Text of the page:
Brucellosis in Feral Hogs

Wildlife Damage Management, Feral Hogs October 09, 2012 Print Friendly and PDF

Swine brucellosis is a highly contagious infectious disease caused by the bacterium Brucella suis, of which there are five biotypes or strains.  Brucellosis represents a significant disease of domestic swine, which had been all but eliminated from domestic herds in the United States.  However, swine brucellosis infection commonly occurs in feral hog (also called wild hogs; Sus scrofa) populations in this country.  Several species of vertebrates can also contract this disease.  Biotypes 1 and 3 can cause infections in humans.  As such, this disease represents a significant public health threat to hunters or other humans who may have direct contact with these animals.  Because swine brucellosis has the potential to severely impact the livestock industry/food supply in this country, it is also recognized as a bioterrorism agent of concern.

Transmission between hogs is through sexual contact or ingestion of recently discharged organisms in urine, aborted fetuses, etc.  Brucellosis causes infectious abortions in hogs.  Other symptoms include stillborn or weak piglets, infertility, reduced milk production, testicular inflammation, lameness, hind limb paralysis, joint inflammation, and abscess formation.  Unfortunately, these symptoms are not always evident, and infected animals can become long-term carriers.  Blood tests are the only reliable method of diagnosis.  There is no cure for this disease in animals.  The only effective way to control this disease is to eliminate any infected animals.  Vaccine developed for bovine brucellosis has been shown to be effective against swine brucellosis infection; however, this vaccine is not currently approved for such use.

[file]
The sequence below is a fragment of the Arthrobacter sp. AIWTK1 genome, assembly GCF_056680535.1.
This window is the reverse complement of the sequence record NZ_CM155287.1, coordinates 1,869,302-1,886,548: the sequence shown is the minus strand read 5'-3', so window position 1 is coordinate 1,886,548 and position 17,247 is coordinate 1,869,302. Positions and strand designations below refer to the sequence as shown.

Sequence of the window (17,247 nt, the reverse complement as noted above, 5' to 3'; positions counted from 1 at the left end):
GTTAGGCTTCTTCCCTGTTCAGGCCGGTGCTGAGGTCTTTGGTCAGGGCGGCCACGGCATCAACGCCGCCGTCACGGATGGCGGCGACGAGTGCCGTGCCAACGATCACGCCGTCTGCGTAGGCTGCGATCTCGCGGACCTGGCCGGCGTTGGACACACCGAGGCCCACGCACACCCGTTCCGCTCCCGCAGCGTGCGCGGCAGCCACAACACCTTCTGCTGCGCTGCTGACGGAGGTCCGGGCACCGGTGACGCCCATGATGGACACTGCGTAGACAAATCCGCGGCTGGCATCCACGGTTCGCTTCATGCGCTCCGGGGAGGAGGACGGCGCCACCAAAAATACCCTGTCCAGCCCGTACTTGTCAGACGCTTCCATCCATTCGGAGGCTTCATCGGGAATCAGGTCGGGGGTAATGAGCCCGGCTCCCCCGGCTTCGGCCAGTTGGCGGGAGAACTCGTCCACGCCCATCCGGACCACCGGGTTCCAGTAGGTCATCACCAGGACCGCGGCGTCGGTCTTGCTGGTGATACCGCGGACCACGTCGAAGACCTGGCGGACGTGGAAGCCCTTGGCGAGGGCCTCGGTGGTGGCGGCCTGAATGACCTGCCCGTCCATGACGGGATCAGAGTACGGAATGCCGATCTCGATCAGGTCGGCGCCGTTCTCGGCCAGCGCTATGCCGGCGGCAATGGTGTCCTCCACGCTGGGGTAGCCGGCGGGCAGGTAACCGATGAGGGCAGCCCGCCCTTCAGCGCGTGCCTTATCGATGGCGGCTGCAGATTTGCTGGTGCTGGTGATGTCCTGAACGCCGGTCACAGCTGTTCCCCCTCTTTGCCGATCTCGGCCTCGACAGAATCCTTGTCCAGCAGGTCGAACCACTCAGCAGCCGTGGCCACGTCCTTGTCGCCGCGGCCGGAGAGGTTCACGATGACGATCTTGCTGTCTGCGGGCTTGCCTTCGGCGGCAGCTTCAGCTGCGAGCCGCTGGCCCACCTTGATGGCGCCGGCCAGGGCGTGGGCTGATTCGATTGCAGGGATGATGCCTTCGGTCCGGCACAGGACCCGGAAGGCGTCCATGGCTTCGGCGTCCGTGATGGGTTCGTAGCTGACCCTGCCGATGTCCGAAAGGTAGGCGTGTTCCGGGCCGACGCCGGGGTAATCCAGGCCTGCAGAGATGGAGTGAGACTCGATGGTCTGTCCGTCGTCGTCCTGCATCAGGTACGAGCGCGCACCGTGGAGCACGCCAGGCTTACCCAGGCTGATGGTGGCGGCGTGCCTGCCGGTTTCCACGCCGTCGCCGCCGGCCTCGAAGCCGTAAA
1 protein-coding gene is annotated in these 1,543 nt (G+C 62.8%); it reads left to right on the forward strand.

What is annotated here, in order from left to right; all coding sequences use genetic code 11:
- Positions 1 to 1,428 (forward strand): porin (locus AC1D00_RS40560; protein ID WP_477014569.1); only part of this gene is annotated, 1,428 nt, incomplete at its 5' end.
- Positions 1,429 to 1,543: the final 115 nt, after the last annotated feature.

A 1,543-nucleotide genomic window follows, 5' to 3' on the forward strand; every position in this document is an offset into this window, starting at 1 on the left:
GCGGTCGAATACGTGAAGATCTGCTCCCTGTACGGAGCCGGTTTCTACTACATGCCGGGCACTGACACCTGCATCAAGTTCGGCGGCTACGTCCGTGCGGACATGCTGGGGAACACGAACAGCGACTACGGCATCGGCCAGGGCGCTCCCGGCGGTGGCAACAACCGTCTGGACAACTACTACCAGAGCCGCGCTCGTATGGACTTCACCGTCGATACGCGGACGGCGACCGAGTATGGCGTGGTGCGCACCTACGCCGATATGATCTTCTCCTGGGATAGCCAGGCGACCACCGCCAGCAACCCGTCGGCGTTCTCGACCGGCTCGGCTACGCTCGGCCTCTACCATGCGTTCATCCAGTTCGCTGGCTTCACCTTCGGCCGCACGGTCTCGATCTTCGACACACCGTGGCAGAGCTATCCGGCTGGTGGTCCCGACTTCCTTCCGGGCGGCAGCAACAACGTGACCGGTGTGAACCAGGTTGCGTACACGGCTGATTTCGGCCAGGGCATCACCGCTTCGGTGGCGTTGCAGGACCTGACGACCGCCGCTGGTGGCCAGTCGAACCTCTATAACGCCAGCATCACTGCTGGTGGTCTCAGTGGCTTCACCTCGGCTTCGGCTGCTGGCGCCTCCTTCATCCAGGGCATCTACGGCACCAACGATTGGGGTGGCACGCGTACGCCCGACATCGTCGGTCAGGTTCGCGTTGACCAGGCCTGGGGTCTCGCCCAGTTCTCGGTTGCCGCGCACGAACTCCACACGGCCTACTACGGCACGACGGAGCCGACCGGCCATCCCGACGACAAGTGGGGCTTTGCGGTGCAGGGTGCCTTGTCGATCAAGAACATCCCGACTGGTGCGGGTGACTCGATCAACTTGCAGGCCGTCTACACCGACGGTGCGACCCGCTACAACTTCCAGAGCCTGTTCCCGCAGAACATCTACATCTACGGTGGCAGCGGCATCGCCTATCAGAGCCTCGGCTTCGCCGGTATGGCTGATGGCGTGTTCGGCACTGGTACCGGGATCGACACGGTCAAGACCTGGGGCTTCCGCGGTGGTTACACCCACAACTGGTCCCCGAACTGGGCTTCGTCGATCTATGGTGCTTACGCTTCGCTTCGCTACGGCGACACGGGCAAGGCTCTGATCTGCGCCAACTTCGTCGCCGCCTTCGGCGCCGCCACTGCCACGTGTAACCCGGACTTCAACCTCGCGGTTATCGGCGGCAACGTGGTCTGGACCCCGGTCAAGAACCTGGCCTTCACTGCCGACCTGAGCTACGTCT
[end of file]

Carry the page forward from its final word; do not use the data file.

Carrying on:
Humans cases of swine brucellosis are generally traced to exposure to bodily fluids from infected animals through open wounds on the victims (for example, unhealed cuts on the fingers and hands).  This occurs most often when hunters are gutting or butchering feral hogs that they have killed.  The use of disposable rubber or latex gloves in this situation is the easiest way to prevent such exposures.  Handling of the reproductive tracts of both boars and sows should also be minimized.  It is further recommended that one clean up with hot water and soap after completing the field dressing or butchering process.  In humans, it can cause undulant fevers, sweating, weakness, anemia, headaches, depression, and muscle/body aches and pains.  The fatality rate in humans is very low, but the disease is often debilitating.  The duration of the aforementioned symptoms can last for years.  Human victims are treated with very high doses of antibiotics for extended periods to hopefully clear the infection. 

Swine brucellosis is widely distributed in feral hog populations and has been recently reported in 14 states.  In 1974-5, 22% of the human cases of brucellosis in Florida were from contact with feral hogs.  In 2009, the Centers for Disease Control and Prevention (CDC) reported that three hunters (one each from Florida, Pennsylvania and South Carolina) had contracted brucellosis from field dressing and butchering feral hogs in Florida during December of 2007.

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This work is supported by the USDA National Institute of Food and Agriculture, New Technologies for Ag Extension project.